One of the revolutionary geniuses of Italian art, he was not only a key figure in the development of Baroque painting, but also the fountainhead of modern Realism. Fundamentally a realist, his early style in its clear lighting shows the influence of Mannerism (see), but his mature work is characterized by a unique dramatic chiaroscuro (see). Born in Caravaggio near Milan, the son of a mason, he was sent at the age of eleven to Milan as an apprentice to Simone Peterzano. A remarkably precocious youth, he was in Rome at the age of sixteen, and studied there with d’Arpino, but had difficulty making a living because of his age. However, through the intercession of a French art dealer, he gained the patronage of the Cardinal del Monte and the Marchese Giustiniani. Among his early works, which are very difficult to date, are the Bacchus (Uffizi), the Rest on the Flight to Egypt (Galleria Doria, Rome), the Fortune-Teller (Louvre), and the Fruit Basket (Ambrosiana, Milan). In 1590-93 he received his first important public commission for the Contarelli Chapel in S. Luigi dei Francesi, for which he did the three paintings of the St. Matthew series. It took him five or six years to complete this group; the first version of St. Matthew and the Angel was rejected for its general realism and the specifically low-class characterization of the saint, but the project established his fame as an important new figure in the Roman firmament, standing opposed to the intellectual Maniera of Zuccari and the eclectic classicism of the Carracci. Though there were violent objections to his art in both ecclesiastic and artistic circles, he had just as strong adherents in both. Thus he continued to receive religious commissions, executing two paintings for the Cerasi Chapel in Sta. Maria del Popolo (c.1600) ; the Madonna di Loreto (c.1604, Vatican) for S. Agostino; the Madonna of the Serpent (Borghese, Rome, 1605) for Sant’ Anna di Palafrenieri, which was refused; the Death of the Virgin (1607, Louvre) for Sta. Maria della Scale, which was also unacceptable; and the Madonna del Rosario (1606, Vienna).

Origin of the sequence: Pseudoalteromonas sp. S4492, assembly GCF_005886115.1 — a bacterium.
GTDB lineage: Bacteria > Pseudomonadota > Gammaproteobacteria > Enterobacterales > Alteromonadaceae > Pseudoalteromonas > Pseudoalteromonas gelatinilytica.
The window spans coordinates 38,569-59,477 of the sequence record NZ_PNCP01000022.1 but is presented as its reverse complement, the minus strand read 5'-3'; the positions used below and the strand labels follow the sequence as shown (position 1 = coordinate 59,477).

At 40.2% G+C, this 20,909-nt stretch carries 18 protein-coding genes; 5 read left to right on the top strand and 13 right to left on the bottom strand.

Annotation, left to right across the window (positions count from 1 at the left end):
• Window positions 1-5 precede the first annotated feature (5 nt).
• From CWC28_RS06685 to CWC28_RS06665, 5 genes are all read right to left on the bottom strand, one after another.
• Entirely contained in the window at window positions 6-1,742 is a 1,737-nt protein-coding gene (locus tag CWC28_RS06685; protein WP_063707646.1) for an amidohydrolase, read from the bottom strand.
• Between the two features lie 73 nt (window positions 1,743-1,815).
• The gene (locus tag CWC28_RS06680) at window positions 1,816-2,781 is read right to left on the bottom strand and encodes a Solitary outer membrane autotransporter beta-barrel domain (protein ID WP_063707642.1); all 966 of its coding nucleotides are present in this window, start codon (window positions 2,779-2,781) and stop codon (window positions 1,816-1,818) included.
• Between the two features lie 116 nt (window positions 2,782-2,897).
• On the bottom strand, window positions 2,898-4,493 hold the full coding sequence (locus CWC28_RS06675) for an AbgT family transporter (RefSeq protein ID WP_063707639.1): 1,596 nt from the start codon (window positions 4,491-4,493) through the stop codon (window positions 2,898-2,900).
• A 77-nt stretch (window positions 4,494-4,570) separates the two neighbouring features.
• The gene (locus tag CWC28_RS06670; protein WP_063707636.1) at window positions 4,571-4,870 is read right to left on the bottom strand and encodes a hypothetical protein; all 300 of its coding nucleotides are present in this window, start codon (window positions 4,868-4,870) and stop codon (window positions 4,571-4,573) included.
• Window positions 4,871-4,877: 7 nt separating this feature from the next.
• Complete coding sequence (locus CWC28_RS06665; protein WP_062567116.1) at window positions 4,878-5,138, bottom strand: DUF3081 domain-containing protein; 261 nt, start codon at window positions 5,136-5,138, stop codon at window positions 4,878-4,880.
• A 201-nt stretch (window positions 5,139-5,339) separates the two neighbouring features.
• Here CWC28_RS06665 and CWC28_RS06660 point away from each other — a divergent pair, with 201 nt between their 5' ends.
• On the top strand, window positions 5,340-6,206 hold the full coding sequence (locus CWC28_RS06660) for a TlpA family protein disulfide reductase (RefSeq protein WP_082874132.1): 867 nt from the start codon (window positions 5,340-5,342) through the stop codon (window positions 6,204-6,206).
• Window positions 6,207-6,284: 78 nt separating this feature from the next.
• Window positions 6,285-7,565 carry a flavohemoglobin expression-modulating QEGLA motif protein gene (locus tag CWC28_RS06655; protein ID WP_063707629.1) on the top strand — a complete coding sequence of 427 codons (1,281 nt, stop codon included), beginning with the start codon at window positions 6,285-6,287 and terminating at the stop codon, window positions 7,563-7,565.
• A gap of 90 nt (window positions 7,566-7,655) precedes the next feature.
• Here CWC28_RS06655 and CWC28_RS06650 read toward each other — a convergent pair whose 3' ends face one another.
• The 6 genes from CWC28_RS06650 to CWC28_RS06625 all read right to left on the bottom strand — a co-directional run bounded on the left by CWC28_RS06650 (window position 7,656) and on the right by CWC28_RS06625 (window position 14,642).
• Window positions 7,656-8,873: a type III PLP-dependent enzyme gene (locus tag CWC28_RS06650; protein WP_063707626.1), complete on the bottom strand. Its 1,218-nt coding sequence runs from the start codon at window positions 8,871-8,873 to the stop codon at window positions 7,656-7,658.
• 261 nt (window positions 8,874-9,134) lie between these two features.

During these years, despite his artistic reputation and the importance of his patrons, he lived a life of bohemian disorder. Police records list many arrests for brawling, and in 1606, after killing a man in a fight, he was forced to flee to Naples. Here he immediately received commissions, executing two paintings for S. Domenico Maggiore (1607). In 1608 he was in Malta, where he was made a Knight of Malta, did two pictures for S. Giovanni and painted a portrait. of Olaf de Vignacourt (Louvre). However, he made enemies and had to flee to Sicily, and worked in Syracuse, Messina, and Palermo. On his return to Naples he received a pardon from Rome, but in an effort to avoid his Maltese enemies who had followed him, he embarked on a series of adventures which ended in his death from malaria in Port’Ercole. He was an intensely serious and profoundly human artist, never coarse or vulgar, even lyrically tender. He was revolutionary in his complete rejection of the intellectual and esthetic standards of his time, and in his return to the world of physical and emotional reality. Like Giotto before him, he reinterpreted for his own age religious dogma in terms of human experience, and his effect on subsequent painting was profound and extensive.